My youngest son Leif was learning the piano part. We wanted to
surprise his teacher, Graeme Humphrey, with a private performance. It
was during piano practise that I started thinking 'why not!', why not
compose my own swan! The idea is not a new one. There is a beautiful
- and difficult! - Swan by Finnish composer Selim Palmgren (1878-
1951), and a variante on Saint-Saëns' original by his student Leopold
Godowsky (1870-1938), enriched in the deliciously imaginative way so
typical of him. For my own undertaking, I wanted part of the material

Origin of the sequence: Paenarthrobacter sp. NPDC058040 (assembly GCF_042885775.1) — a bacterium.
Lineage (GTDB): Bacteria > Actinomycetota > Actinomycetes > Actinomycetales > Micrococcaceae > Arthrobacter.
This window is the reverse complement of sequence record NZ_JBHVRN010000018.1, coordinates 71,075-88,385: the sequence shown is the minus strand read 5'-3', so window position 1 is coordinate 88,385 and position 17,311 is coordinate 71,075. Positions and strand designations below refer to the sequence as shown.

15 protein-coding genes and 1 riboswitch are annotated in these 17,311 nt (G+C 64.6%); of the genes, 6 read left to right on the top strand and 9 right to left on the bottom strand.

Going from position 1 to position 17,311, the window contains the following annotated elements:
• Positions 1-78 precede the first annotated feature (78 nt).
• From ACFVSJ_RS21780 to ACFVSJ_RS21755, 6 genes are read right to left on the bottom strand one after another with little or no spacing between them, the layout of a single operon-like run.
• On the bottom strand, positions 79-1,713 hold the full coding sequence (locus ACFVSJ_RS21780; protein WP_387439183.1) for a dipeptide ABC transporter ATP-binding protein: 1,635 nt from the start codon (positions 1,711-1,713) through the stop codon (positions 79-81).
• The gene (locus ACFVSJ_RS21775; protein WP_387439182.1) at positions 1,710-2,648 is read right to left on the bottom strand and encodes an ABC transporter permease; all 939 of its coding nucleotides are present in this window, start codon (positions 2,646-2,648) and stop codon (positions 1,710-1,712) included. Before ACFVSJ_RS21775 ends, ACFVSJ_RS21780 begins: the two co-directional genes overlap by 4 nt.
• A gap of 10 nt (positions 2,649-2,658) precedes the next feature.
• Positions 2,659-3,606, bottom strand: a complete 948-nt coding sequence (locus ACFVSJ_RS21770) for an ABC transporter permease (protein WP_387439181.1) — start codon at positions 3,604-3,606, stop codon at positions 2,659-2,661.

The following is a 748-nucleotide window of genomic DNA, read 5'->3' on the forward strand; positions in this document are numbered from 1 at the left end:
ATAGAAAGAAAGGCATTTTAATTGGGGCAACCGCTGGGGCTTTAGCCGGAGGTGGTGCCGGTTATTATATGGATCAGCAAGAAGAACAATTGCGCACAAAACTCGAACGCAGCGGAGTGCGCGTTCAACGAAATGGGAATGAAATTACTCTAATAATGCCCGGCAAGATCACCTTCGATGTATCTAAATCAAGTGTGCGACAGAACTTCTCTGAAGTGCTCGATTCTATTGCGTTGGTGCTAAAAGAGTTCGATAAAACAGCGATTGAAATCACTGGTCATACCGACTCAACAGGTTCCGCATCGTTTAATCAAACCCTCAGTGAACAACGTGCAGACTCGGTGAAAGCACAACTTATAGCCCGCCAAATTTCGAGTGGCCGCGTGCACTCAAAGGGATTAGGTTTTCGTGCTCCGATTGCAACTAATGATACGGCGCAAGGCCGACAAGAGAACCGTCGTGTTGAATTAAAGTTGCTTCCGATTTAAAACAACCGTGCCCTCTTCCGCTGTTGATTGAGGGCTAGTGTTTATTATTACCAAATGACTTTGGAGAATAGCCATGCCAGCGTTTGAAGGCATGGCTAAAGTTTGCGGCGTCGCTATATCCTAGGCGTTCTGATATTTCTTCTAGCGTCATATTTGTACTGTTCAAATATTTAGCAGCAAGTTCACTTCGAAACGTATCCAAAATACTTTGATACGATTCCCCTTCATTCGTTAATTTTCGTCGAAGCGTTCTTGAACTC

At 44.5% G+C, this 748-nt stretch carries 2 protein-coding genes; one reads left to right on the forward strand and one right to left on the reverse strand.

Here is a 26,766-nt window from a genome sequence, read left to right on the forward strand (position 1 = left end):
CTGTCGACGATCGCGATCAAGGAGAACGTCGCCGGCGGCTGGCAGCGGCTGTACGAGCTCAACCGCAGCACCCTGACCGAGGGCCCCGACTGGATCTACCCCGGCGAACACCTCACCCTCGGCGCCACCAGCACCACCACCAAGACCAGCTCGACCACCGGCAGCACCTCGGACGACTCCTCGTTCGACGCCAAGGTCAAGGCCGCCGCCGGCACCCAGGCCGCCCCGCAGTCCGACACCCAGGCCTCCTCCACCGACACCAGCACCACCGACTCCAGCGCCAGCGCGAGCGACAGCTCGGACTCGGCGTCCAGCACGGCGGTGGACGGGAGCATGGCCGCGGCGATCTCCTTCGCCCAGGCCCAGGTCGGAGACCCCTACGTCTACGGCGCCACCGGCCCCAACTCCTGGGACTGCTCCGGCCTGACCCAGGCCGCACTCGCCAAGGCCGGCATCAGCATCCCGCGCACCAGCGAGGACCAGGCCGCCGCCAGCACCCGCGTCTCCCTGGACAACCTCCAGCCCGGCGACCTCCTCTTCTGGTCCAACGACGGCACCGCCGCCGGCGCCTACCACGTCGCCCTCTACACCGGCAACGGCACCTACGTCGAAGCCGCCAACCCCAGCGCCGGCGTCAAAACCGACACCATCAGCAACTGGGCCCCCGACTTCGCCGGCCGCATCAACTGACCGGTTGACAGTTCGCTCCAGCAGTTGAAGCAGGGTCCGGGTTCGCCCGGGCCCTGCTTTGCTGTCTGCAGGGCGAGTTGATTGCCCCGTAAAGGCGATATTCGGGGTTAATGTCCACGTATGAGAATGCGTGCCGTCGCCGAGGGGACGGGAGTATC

to associate with Saint-Saëns' Swan, to be immediately recognisable.
Beyond beauty and resplendence, I sought no further.
Two different endings hint at Saint-Saëns' original, in which the last
chord of the piano part has the length of an eighth-note. A remarkable
end to a piece of such dignity and grandeur, possibly eccentric, but
it often leads to performances ending on a fermata for both players.
This is unquestionably very beautiful and atmospheric, and comes
with a guaranteed effect on an audience which is ready to seek relief
in a sigh. This to be weighed, of course, against the composer's own
design. Your call.